No Easy Answers: Reflections on Matthew 6:24-34
Lectionary Reflections on Matthew 6:24-34
February 27, 2011
A Dialogue Between You and Jesus
Stage Notes: You are present at the Sermon on the Mount and feel emboldened to interrupt Jesus as he attempts to teach. It goes something like this:
Jesus: "You cannot serve God and wealth" (Mt. 6:24b).
You: Why not?
Jesus: "Because no one can serve two masters. A slave will either hate the one and love the other, or be devoted to the one and despise the other" (6:24a).
You: I don't know if I agree with that or not. It seems overstated.
Jesus: "Do not worry about your life, what you will eat or what you will drink, or about your body, what you will wear."
You: Seriously? Isn't your advice a little naïve? I do need to plan ahead and know where my next meal is coming from and make sure my family is clothed.
Jesus: "Is not life more than food, and the body more than clothing?"
You: Yes, when you put it that way, but . . .
Jesus: "Look at the birds of the air; they neither sow nor reap, nor gather into barns, and yet your heavenly Father feeds them. Are you not of more value than they?" (6:26)
You: Yes, but . . .
Jesus: "Can any of you by worrying add a single hour to your span of life?" (6:27)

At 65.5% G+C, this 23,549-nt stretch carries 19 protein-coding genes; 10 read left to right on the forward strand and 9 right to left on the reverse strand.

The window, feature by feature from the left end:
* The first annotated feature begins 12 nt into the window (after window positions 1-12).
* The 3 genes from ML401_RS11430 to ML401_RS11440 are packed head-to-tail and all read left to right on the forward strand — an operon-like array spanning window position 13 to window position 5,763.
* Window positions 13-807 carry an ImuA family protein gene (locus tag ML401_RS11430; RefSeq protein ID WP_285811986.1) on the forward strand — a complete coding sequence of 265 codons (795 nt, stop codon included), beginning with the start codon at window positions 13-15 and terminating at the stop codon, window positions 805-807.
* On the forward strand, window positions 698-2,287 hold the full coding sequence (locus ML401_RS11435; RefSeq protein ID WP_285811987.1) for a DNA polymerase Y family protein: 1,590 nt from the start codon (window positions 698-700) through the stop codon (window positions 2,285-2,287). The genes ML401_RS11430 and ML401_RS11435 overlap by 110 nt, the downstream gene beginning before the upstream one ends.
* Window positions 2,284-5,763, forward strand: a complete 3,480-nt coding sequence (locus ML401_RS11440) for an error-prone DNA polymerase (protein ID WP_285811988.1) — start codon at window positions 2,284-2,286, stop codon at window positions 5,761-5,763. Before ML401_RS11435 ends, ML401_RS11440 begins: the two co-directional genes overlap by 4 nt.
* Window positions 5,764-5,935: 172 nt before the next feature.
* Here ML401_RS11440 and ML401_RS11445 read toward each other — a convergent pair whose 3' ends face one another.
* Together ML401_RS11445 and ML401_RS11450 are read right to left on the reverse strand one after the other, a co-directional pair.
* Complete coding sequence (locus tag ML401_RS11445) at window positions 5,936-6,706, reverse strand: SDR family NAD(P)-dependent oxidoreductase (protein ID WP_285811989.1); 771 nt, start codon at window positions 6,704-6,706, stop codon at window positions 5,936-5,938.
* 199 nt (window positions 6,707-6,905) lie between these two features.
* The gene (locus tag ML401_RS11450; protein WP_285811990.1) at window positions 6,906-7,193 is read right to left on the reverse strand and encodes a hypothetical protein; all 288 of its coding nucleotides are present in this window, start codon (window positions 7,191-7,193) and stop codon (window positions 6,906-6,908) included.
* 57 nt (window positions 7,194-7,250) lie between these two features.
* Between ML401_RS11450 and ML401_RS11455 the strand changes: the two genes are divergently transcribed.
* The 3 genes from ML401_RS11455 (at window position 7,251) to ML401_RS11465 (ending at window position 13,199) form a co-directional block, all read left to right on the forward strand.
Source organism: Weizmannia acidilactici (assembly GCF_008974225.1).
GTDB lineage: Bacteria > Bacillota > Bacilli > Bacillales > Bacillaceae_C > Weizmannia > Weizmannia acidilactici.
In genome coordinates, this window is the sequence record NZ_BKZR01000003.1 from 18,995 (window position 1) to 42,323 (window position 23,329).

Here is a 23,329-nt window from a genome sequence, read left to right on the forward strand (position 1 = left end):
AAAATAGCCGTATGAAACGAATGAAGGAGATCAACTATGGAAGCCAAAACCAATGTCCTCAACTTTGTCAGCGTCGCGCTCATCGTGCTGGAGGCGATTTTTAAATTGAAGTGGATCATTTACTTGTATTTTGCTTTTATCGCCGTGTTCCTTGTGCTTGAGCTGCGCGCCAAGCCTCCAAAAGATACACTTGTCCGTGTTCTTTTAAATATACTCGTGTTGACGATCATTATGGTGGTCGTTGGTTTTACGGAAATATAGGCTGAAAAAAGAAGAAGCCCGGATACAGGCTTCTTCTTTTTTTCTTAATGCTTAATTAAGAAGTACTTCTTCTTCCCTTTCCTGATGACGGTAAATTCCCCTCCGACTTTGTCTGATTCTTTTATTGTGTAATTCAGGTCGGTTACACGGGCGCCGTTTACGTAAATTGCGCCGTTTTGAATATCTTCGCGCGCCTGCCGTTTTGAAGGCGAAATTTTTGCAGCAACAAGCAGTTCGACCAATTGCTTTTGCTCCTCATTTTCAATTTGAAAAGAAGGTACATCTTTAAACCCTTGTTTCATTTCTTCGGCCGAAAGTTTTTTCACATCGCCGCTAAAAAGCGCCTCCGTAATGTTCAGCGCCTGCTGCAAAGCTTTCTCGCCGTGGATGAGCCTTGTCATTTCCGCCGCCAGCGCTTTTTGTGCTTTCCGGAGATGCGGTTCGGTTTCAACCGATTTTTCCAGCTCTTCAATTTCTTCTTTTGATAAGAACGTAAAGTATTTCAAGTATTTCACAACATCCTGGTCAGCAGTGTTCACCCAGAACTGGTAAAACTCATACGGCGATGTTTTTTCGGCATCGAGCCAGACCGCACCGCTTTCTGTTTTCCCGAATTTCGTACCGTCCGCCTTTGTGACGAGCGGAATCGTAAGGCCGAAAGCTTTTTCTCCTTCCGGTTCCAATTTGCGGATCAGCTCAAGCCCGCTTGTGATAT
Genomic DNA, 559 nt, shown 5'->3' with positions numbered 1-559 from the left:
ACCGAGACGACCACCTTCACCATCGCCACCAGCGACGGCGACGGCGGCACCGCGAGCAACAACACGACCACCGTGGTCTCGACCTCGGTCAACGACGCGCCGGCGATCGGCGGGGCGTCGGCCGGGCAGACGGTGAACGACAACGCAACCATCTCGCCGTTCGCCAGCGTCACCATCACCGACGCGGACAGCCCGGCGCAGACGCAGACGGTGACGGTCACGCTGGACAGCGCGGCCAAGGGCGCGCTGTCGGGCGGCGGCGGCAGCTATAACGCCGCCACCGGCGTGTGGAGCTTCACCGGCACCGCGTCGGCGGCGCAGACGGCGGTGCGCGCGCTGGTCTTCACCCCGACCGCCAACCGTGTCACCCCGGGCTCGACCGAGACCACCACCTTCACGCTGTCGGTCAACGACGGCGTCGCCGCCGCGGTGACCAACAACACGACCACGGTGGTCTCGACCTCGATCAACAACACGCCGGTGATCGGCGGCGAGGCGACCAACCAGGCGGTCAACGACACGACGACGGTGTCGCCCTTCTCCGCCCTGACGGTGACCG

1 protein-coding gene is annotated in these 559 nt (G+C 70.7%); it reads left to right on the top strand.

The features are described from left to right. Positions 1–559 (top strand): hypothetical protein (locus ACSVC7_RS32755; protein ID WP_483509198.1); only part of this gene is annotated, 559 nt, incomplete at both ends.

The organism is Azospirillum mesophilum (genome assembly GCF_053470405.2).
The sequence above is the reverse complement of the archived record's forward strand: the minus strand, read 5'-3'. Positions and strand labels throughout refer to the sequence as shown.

You: No, I guess not, but . . .
Jesus: And why do you worry about clothing?
You: Well, because I need to be appropriately dressed for various occasions and at least try to be somewhat up to date.
Jesus: "Consider the lilies of the field, how they grow; they neither toil nor spin, yet I tell you, even Solomon in all his glory was not clothed like one of these" (6:29).
You: Why do you keep making these nature analogies? Those are flowers. I'm a person.
Jesus: "If God so clothes the grass of the field, which is alive today and tomorrow is thrown into the oven, will he not much more clothe you, you of little faith?" (6:30)
You: It would be nice to think so, but don't you think worry serves a useful function sometimes?
Jesus: "Therefore do not worry, saying, 'What will we eat?' or 'What will we drink?' or 'What will we wear?'" (6:31)
You: All right. I get that you're not going to budge on the worry issue. But tell me this: what am I to do with all that mental free time I used to spend worrying?
Jesus: "Strive first for the kingdom of God and his righteousness, and all these things will be given to you as well" (6:33).
Jesus used the wrong questioning technique if he wanted to live a long time.
Traditional Rhetorical Questions
If you're like me, your favorite kind of question is the rhetorical kind, the one with the obvious answer you don't have to study for the night before. I call them "duh" questions.
Alyce M. McKenzie is the George W. and Nell Ayers Le Van Professor of Preaching and Worship at Perkins School of Theology, Southern Methodist University.